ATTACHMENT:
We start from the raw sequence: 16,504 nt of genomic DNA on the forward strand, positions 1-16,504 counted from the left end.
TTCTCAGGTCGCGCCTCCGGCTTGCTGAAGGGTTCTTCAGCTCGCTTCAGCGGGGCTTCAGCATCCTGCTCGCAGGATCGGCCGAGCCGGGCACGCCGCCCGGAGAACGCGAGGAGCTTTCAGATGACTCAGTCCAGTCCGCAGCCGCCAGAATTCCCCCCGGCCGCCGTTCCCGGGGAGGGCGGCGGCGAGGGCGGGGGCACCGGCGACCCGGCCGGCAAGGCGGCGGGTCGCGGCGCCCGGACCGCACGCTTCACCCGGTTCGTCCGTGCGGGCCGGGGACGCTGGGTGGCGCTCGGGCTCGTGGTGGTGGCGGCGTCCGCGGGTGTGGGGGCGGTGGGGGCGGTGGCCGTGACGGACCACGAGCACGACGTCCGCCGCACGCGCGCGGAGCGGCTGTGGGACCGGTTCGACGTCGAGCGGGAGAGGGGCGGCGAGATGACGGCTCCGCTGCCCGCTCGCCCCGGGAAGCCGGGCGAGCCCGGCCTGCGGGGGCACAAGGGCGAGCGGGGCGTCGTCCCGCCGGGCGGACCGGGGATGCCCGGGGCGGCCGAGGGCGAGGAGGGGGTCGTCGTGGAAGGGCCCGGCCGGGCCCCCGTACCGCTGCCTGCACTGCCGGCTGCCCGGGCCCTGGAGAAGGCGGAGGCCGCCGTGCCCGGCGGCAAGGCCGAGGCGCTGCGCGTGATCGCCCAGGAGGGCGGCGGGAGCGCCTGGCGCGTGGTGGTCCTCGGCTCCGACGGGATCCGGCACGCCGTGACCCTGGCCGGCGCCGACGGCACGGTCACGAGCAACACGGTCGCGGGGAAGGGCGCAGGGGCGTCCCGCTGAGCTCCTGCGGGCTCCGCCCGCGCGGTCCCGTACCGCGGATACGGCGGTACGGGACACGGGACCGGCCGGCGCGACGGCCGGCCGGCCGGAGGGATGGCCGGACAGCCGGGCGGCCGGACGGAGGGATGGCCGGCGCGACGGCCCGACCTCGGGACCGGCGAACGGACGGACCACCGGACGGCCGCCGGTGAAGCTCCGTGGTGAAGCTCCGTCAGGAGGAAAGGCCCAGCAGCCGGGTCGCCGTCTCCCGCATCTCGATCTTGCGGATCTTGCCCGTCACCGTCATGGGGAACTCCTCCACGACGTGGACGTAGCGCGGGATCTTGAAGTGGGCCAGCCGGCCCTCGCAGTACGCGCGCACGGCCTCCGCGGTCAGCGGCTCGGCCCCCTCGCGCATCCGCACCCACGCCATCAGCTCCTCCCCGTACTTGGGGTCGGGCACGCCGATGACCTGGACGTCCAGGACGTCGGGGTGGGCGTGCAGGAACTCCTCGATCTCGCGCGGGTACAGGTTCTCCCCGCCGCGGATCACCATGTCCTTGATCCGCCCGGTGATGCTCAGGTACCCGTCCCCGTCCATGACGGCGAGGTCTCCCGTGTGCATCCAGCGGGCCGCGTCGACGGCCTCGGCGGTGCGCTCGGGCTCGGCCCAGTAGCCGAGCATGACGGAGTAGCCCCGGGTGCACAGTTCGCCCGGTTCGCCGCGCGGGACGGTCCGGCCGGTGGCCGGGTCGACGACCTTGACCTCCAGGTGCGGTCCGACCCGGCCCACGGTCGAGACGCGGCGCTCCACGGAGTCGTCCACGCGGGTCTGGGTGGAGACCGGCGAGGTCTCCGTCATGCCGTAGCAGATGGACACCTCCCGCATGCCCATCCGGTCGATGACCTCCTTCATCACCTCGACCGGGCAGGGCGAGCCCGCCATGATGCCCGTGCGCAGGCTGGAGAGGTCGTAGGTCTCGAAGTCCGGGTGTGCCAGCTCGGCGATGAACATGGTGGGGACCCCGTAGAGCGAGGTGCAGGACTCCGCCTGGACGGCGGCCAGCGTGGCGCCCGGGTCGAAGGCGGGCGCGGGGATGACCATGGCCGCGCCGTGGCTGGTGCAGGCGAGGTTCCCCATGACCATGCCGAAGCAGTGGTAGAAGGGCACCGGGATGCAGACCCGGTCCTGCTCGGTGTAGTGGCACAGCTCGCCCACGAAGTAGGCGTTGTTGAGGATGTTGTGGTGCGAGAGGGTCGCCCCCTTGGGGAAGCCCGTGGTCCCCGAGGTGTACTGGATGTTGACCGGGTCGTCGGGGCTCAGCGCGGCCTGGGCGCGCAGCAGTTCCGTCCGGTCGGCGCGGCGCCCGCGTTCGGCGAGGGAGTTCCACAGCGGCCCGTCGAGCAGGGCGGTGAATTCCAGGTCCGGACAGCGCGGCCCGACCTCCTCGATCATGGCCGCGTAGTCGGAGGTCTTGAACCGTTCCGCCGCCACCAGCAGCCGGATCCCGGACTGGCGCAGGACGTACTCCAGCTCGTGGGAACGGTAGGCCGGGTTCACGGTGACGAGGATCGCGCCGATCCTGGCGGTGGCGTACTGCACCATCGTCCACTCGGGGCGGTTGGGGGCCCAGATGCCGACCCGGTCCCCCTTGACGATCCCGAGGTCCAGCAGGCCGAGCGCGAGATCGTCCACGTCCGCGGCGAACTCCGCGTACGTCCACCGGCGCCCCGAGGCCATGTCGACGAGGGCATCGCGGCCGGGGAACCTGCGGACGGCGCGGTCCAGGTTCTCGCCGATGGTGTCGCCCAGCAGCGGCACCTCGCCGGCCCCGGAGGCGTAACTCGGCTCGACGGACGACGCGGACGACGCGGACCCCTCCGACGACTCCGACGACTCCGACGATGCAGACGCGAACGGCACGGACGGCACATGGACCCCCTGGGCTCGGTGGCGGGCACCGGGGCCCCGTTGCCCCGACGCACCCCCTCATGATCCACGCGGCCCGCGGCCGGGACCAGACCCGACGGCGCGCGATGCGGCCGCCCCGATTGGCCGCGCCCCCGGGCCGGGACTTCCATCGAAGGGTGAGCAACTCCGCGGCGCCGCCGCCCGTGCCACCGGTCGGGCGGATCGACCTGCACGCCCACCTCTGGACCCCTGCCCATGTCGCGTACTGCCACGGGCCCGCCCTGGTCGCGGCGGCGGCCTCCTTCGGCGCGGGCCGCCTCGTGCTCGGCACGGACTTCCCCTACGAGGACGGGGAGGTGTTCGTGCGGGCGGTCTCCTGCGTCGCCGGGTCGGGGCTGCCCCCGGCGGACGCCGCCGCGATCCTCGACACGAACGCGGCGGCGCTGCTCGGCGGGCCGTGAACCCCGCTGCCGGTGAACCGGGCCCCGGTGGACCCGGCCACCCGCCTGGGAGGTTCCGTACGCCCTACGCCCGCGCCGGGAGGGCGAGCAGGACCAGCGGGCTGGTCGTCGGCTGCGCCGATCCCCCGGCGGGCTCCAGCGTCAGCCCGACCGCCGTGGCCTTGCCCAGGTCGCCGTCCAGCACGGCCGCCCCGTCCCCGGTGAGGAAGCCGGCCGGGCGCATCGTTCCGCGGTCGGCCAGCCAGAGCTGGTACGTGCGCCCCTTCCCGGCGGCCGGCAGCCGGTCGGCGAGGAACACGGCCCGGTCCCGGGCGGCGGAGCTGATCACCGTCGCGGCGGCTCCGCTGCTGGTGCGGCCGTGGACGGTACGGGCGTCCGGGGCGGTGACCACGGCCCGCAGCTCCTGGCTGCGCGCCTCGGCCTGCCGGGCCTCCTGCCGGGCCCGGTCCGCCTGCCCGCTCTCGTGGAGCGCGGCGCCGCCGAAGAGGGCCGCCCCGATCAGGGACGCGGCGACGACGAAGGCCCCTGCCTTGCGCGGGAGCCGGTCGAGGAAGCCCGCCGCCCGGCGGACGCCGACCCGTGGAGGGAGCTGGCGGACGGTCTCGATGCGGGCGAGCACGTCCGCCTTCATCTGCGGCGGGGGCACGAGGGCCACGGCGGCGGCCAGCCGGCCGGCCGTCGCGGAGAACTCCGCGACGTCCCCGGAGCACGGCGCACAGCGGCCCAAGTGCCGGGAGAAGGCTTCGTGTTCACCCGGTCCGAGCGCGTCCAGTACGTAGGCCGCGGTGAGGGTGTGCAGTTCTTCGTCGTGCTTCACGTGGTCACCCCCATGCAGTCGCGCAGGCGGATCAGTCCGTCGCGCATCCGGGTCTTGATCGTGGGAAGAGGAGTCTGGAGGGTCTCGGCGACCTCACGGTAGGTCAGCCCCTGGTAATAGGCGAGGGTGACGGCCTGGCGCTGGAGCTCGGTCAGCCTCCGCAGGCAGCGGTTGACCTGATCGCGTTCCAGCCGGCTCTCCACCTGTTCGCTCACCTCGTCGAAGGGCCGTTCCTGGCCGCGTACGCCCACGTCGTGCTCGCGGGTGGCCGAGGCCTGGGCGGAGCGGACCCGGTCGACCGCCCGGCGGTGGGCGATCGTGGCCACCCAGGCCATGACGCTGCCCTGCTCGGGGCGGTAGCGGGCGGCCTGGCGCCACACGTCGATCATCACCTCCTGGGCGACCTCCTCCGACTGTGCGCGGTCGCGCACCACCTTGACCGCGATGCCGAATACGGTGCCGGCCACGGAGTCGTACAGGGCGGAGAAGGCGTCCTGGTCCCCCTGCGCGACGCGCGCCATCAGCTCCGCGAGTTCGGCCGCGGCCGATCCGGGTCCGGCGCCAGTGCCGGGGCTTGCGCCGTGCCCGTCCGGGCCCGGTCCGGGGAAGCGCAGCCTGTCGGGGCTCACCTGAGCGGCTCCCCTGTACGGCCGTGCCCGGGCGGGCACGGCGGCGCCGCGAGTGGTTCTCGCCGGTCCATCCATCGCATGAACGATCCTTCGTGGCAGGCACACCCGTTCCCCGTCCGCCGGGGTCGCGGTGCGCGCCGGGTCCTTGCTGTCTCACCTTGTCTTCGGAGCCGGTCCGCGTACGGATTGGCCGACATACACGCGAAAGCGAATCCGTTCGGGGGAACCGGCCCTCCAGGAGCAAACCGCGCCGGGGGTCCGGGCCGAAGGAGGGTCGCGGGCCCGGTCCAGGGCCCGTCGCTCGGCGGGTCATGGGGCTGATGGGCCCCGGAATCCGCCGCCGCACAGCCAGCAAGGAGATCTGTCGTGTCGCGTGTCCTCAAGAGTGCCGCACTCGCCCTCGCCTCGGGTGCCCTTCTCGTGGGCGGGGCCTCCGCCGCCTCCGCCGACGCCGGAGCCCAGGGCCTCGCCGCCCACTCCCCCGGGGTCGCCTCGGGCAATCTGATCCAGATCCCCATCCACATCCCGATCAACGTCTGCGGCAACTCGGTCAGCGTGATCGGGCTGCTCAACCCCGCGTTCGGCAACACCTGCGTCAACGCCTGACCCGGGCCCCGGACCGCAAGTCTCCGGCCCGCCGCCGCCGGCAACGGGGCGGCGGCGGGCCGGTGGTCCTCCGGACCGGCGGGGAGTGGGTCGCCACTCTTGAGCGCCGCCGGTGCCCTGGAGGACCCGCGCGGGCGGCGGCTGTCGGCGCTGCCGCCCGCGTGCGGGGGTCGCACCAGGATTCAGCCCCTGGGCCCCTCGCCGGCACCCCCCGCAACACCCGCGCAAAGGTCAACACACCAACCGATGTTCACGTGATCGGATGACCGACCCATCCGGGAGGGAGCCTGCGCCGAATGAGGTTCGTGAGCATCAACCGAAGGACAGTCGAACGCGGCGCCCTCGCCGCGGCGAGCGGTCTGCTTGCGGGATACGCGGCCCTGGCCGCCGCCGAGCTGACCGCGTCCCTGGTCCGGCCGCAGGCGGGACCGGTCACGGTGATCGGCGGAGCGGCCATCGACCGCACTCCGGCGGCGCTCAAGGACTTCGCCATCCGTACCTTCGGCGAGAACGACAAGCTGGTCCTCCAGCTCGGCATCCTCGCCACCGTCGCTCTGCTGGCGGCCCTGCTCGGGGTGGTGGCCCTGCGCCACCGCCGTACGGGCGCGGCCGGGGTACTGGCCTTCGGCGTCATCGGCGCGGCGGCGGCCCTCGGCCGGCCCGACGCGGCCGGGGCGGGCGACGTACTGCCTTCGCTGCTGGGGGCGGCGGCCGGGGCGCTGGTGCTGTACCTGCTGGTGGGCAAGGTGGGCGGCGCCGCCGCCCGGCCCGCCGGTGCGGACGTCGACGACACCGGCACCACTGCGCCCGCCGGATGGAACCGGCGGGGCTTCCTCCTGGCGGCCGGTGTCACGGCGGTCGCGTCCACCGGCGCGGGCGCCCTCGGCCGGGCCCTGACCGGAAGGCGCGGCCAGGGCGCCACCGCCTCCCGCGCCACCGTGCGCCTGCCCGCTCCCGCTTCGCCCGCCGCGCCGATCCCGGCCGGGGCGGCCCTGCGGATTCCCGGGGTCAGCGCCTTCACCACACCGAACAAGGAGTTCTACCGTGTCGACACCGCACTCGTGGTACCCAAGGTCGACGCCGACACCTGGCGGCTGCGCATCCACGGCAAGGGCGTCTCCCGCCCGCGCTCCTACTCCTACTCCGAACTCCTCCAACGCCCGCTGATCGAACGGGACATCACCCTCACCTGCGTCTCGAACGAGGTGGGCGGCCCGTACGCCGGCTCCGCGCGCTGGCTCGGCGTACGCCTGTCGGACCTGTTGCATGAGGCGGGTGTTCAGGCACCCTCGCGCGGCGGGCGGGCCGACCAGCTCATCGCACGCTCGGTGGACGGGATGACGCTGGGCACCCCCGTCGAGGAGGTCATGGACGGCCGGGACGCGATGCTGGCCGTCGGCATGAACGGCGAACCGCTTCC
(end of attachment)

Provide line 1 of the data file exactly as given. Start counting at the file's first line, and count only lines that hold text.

We start from the raw sequence: 16,504 nt of genomic DNA on the forward strand, positions 1-16,504 counted from the left end.